Suspected rhino poachers arrested in the KNP

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South African National Parks (SANParks) personnel have arrested three suspected poachers in the Kruger National Park (KNP) after they shot several rhinos in the reserve.

SANParks said the incident happened on 1 July when a tourist reported to the Malelane Ranger hearing two gunshots when on the road between Malelane and Skukuza. In response, a helicopter, dog and rangers were immediately dispatched to investigate. The helicopter flew over the area and located one fresh rhino carcass and an injured rhino lying next to the carcass. Further investigations revealed a further two rhino carcasses in the immediate area. The injured rhino had to be put down due to the serious bullet injuries it sustained.

A second helicopter and Rangers were dispatched to collect the free-running dogs, while the first helicopter deployed Rangers and a dog to locate the tracks exiting from the scene. The Rangers and dog continued to follow the outgoing tracks for a few kilometres, after which the free-running dogs were released to continue with the follow up. The hounds indicated a specific area where three suspects were found and arrested. The suspects are all from Mozambique and were in the country illegally, SANParks reported. They were found in possession of a high calibre hunting rifle, ammunition, horns from three rhinos, cell phones and other poaching equipment.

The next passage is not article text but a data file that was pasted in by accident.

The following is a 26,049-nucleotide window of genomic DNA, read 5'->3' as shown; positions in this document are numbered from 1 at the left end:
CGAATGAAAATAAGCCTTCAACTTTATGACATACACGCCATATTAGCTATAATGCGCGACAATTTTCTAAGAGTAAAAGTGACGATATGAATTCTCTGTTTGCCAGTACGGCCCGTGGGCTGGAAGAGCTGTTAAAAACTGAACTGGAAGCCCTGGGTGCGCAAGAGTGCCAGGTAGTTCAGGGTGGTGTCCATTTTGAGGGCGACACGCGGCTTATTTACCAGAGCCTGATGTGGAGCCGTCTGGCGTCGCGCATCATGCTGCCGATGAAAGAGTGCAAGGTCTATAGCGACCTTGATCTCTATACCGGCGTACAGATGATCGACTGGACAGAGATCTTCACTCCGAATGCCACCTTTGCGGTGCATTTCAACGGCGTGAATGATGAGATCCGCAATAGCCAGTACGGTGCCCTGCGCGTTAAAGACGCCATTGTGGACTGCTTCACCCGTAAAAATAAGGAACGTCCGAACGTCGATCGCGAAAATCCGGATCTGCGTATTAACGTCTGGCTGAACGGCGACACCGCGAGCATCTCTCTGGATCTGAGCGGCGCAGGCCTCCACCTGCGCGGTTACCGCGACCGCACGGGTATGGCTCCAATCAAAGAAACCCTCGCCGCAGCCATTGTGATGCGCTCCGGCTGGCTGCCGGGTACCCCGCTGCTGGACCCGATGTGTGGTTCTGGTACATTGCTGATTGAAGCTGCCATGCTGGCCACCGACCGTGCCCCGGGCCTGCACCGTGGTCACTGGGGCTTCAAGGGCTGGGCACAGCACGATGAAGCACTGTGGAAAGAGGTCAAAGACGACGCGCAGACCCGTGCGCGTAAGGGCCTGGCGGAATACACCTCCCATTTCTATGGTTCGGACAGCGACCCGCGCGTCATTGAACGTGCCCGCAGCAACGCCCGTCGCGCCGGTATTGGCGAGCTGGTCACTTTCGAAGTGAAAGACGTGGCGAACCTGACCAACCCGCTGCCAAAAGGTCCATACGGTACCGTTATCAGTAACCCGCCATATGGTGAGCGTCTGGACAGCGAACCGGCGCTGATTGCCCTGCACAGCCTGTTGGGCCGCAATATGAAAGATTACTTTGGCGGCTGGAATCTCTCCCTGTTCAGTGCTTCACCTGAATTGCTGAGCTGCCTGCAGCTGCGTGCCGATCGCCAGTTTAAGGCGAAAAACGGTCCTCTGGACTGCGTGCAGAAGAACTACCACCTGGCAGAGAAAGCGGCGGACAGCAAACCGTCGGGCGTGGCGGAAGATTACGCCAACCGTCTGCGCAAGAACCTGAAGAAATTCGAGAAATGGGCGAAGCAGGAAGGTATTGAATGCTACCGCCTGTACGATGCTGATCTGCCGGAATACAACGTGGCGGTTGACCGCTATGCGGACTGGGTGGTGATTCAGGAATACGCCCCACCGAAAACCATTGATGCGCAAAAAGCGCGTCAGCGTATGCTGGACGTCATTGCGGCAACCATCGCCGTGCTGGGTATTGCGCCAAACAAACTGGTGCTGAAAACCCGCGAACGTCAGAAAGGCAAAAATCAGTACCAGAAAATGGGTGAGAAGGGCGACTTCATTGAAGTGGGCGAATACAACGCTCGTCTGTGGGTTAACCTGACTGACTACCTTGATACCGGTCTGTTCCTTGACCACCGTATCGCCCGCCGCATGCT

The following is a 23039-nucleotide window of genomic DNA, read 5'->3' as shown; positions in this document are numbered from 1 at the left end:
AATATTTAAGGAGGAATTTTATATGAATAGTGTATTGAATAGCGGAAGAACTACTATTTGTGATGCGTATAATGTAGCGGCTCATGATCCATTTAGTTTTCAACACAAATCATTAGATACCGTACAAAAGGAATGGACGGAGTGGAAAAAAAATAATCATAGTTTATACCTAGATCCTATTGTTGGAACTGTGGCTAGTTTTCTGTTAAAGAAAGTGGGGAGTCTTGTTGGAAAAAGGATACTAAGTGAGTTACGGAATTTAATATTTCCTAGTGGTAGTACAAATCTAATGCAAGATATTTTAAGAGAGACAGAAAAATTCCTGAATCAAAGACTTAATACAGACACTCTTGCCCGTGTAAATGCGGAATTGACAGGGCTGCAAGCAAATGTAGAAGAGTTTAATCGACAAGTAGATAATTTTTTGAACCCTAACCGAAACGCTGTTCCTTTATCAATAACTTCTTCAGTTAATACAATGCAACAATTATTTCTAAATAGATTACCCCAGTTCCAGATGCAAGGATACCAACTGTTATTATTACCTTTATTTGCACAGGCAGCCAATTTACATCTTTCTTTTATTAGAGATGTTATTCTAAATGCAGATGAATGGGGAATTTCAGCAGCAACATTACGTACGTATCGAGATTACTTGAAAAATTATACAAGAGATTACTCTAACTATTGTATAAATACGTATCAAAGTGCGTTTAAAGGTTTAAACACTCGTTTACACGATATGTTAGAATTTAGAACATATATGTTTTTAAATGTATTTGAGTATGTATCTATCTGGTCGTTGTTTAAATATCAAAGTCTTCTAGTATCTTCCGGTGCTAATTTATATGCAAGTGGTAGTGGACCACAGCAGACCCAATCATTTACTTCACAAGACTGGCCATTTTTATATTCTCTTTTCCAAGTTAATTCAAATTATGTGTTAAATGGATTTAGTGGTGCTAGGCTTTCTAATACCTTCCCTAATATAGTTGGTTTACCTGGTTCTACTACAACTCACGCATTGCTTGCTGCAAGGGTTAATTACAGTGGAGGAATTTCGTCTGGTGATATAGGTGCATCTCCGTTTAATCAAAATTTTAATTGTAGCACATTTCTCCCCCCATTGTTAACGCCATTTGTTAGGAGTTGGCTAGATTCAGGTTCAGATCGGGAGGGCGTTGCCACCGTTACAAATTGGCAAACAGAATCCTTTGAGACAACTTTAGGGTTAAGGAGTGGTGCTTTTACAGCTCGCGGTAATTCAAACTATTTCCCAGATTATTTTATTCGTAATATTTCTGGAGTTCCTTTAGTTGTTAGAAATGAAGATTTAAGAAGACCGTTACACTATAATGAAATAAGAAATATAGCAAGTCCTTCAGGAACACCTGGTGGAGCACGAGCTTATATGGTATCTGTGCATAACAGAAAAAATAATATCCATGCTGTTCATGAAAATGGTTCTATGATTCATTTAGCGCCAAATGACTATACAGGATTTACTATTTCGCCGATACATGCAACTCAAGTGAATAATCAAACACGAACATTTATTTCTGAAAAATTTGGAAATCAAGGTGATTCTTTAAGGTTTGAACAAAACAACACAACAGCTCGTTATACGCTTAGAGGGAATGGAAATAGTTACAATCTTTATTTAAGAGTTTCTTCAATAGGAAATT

The three will face charges related to the incident once the SA Police Services have finalised their investigation including establishing whether the alleged offenders have been involved in other similar or other crimes previously.



The KNP Managing Executive, Gareth Coleman, congratulated all the anti-poaching teams on the success, thanking the actions of the tourist which led to the arrests saying “being our ears and eyes is very important in this difficult anti-poaching campaign. The KNP is vast and Rangers can’t be everywhere therefore it is crucial for anyone who notices anything suspicious, to report immediately to assist the Rangers in reacting swiftly. It is critical that such activities are reported directly to SANParks Ranger Services or management rather than reporting on social media.”